If the DSM III had recognized a disorder characterized by an unhealthy obsession with makeovers and shiny purple eye shadow they’d have locked me up and thrown away the key.
I’m not sure when it started. My earliest memory is seeing the little plastic Avon case of power blue eye shadow in my mother’s makeup bag and thinking it was achingly glamorous. At the peak of my neurosis, around 15 years of age, I was taking a solid hour to apply my makeup. One. Solid. Hour. The shiny purple color went on the lid, then blue in the eyelid crease, then a shimmery pink on the brow bone. If it wasn’t perfect I’d start over, much to the dismay of my mother and my homeroom teacher (I was perpetually late for school because of this). It was flawlessly applied and my girlfriends were jealous. (No, really, they were! It was the 80s, you had to be there.)
I modeled briefly in my early teen years. I loved having people fussing over my face, and more than that I loved knowing they cared as much as I did about getting it JUST RIGHT. This experience made me quite the makeup authority among my girlfriends. Every sleepover included a makeover.
As I got older the colors changed and the application duration decreased, but my obsession with makeup didn’t diminish at all. I loved to shop for new makeup. I loved all the colors, and the sparkly-ness. I especially loved the packaging; all that potential just waiting for me to open it! I might not even like the product itself but if the packaging was sublime it was coming home with me. I sigh audibly just thinking about the Chanel and Bobbi Brown counters.
Lipstick is my Achilles heel. Even to this day, if I buy a Nars lipstick I will prolong opening the packaging, and then I will hold on to the boxes for several hours, maybe even a day before throwing them away. And there’s still something special about an untouched stick of lipstick. When you first twist it up from the tube and it’s so perfectly shaped, so smooth and so…iconic. Lipstick IS femininity. No matter how awkward or tomboyish or shy you might be, lipstick could transform you into a version of Marilyn Monroe, Linda Carter as Wonder Woman, or any of Charlie’s Angels (except Kate Jackson).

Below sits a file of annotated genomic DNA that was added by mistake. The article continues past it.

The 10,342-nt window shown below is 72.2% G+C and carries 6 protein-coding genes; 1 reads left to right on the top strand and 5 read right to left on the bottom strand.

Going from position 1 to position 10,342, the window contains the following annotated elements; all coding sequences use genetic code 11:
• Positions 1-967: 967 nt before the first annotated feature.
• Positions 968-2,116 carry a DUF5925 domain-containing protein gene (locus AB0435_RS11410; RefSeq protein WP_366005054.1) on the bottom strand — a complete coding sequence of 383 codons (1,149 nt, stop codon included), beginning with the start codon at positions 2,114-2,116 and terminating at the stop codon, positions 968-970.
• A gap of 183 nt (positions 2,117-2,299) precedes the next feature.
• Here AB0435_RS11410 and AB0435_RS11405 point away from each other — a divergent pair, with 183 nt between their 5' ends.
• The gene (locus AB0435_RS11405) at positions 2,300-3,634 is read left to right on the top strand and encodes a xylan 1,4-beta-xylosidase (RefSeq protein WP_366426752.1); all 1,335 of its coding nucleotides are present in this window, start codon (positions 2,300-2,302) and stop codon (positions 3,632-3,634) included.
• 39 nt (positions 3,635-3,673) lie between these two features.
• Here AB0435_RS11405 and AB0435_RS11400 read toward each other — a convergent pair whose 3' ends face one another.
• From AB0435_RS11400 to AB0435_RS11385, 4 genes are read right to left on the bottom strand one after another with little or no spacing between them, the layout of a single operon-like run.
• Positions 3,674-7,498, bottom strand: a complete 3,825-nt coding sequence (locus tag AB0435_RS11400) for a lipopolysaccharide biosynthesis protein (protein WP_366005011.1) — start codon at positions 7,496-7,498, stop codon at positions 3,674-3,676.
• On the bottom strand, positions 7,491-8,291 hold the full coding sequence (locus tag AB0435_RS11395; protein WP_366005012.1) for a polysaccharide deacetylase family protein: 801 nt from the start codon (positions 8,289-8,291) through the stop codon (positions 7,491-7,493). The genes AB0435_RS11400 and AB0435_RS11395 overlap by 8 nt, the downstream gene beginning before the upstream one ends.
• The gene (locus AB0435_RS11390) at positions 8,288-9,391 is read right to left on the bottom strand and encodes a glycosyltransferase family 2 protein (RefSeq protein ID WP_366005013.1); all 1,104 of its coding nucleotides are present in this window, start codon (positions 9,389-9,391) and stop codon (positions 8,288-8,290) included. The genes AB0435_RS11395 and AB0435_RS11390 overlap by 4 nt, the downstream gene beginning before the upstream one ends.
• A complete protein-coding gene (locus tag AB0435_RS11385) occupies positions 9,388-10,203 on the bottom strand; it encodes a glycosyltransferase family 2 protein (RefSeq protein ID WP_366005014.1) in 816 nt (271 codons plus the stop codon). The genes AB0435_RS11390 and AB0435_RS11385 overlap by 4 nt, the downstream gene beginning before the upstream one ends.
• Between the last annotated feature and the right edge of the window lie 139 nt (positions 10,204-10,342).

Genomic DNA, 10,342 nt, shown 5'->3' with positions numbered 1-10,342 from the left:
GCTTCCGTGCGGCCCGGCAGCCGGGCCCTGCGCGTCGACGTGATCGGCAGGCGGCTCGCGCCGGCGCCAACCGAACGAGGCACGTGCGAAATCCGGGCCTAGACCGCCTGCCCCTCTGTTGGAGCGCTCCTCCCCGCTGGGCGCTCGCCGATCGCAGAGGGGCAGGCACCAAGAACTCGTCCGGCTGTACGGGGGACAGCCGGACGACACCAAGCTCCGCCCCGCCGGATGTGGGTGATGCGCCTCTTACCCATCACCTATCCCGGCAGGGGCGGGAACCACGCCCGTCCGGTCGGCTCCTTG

As I approached my 30s I began to realize I was carting around boxes of barely used makeup from place to place. I tried to purge, with limited success. Ironically, the older I got the less makeup I wore, which made hauling it all around that much more ridiculous. I did some serious culling of the herd, and I’m now down to a manageable single box of “special occasion” makeup. I never use anything in that box but I can’t bring myself to part with it yet. Not even the 10 tubes of lipstick in variations of the same (fabulous) shade.
Now at 40 I can walk by Sephora without being compelled to go in. If I do go in for something I almost always leave with ONLY that thing I intended to buy. Almost always. Unless Nars comes out with a new lipstick.
Is my writing a Beauty Blog a little like a diabetic opening a bakery? Maybe. I like to think of it as embracing a long-lost friend. I’m not sure why we lost touch but we’ve got catching up to do!
Images: author’s own; Korey Howell Photography